He moved through the streets carefully, looking around almost constantly. He didn’t bother changing his planned route, it was already designed to lead him away from their hotspots. In the distance he could hear some faint yelling. That was good at least, gave him an idea of where they were. In large groups like that once one started they all did. Perhaps it was some kind of intimidation technique for wild animals. Scare them off or something. It was hard to tell really. They knew very little about them, it wasn’t like you could just shove on a disguise and pretend to be one of them, somehow they knew. There were things that Jason couldn’t understand, they could be clever in some ways, setting up ambushes and traps, but completely idiotic in others, like not realising that cans contained food. They must have come across empty cans with bits of food left in them, or attacked people while they ate, but they hadn’t seemed to have made the connection. Frankly he was surprised they were still going. Everyone expected them to die out in a few years until there were only a few left, lack of hunting and all, but they seemed to be thriving. The best policy found so far was no contact. Both groups left the other alone, the only difference was the savages would kill any smaller groups they came across. The ones who were still people just avoided them entirely. Some killed the savages out of spite. It was difficult though, killing them. They were still people after all, just savages. They couldn’t really speak any languages very well, but they could clearly communicate, they knew how to hunt and pick fruits and berries. Jason sometimes wondered if they’d slowly evolve over the years, get back to where they were some point down the line, before the virus had brought them back to the stone age. It had hit too fast and too hard to try rounding everyone up. If they had of known what was happening then, if they had expected it, maybe they could have put the people into a sort of nature reserve and let them live there, but that wasn’t how things had happened.

It was getting dark when he arrived at the village, already the floodlights were on, leaving the area within a hundred feet of the walls almost as bright as on a sunny day. He raised one hand in greeting as he went towards the gate. They’d added the flood lights a few years ago, when there were rumours of sneak attacks from the savages. The council had agreed it would be better to prepare for it, in case the rumours had proved to be correct. So far they hadn’t been necessary, and everyone hoped it stayed that way. When he reached the gate it was already open, he stepped inside smiling, and slung the bag from his back, he shook hands with the guard on duty as the gate closed again.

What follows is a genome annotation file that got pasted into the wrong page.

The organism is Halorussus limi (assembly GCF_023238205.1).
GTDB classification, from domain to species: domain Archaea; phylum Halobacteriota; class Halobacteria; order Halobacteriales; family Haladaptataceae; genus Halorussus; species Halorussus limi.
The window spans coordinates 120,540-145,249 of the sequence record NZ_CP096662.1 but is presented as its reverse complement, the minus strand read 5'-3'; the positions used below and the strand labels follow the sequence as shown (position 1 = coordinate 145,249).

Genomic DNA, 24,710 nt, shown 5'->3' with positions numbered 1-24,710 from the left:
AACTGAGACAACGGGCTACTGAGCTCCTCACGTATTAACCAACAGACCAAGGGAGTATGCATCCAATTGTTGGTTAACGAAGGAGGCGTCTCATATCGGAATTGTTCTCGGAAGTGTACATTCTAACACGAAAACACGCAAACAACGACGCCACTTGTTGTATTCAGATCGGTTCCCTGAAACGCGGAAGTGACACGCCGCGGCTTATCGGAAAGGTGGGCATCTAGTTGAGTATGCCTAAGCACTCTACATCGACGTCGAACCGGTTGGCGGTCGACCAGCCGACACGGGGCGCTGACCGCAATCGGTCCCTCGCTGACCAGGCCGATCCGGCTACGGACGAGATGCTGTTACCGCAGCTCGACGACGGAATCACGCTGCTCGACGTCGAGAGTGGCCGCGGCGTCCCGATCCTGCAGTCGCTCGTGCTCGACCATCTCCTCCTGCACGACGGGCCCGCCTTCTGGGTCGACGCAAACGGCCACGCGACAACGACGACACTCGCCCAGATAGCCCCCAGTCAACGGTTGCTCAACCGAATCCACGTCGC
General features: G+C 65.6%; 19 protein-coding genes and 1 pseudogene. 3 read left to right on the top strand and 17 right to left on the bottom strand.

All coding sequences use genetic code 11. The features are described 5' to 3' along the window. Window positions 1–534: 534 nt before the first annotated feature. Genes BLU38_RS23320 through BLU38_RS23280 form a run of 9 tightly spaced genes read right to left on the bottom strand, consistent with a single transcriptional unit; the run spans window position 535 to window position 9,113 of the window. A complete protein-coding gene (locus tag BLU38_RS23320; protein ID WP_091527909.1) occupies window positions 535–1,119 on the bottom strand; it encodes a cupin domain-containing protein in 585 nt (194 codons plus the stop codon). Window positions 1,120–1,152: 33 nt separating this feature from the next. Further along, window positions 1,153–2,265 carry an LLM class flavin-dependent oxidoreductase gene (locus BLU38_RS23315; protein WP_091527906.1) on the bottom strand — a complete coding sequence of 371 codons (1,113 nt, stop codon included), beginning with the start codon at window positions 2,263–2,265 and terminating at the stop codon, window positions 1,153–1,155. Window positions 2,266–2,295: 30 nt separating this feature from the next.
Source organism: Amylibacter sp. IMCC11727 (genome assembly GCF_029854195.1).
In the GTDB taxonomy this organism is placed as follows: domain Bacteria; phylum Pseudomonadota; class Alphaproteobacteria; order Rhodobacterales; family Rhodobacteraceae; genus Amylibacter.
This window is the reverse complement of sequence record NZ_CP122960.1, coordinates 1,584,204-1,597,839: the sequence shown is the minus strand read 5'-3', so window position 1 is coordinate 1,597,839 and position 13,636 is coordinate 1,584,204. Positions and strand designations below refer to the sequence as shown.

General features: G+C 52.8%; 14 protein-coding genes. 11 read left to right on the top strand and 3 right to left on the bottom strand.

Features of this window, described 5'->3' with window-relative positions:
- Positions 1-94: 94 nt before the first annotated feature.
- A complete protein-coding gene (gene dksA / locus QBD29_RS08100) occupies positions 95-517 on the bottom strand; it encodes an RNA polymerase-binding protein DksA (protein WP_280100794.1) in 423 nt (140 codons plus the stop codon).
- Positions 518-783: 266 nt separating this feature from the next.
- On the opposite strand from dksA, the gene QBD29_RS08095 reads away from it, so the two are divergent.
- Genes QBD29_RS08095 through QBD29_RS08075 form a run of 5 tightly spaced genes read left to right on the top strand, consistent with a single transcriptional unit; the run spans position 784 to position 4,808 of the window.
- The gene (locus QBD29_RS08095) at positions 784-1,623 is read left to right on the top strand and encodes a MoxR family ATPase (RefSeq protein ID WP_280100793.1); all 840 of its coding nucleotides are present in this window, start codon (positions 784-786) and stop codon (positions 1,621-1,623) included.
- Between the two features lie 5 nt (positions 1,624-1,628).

“Looks like they’ve arrived early this year.”
“Any trouble?”
“No, the storm kept them inside.’
“Good, here, I’ll take this to inventory, you go get a hot shower.”
“Thanks.”

Jason signed his name in the book, then went to the showers. He hadn’t had a hot one in a few weeks, it would be nice. It had been cold but he hadn’t been too bad, the rain jacket had kept most of the rain off him. A stiff breeze blew through the town, sending a shiver down his spine. A hot shower and some food would do him a world of good.

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About Alan James Keogh

I am a 26 year old writer who somehow tricked U.C.D. into giving me not only a degree in English and Classical studies, but an Hons Masters in Creative Writing too. Visit my blog where I post short stories twice a week (Monday and Wednesday) and an installment of a serialised novel on Fridays. I did consider writing this in the third person, as though it was written by someone else, but Alan is not comfortable writing in the third person as it seems kinda creepy and unbalanced so Alan decided it was probably best to write in the first person. He hopes it went well for him.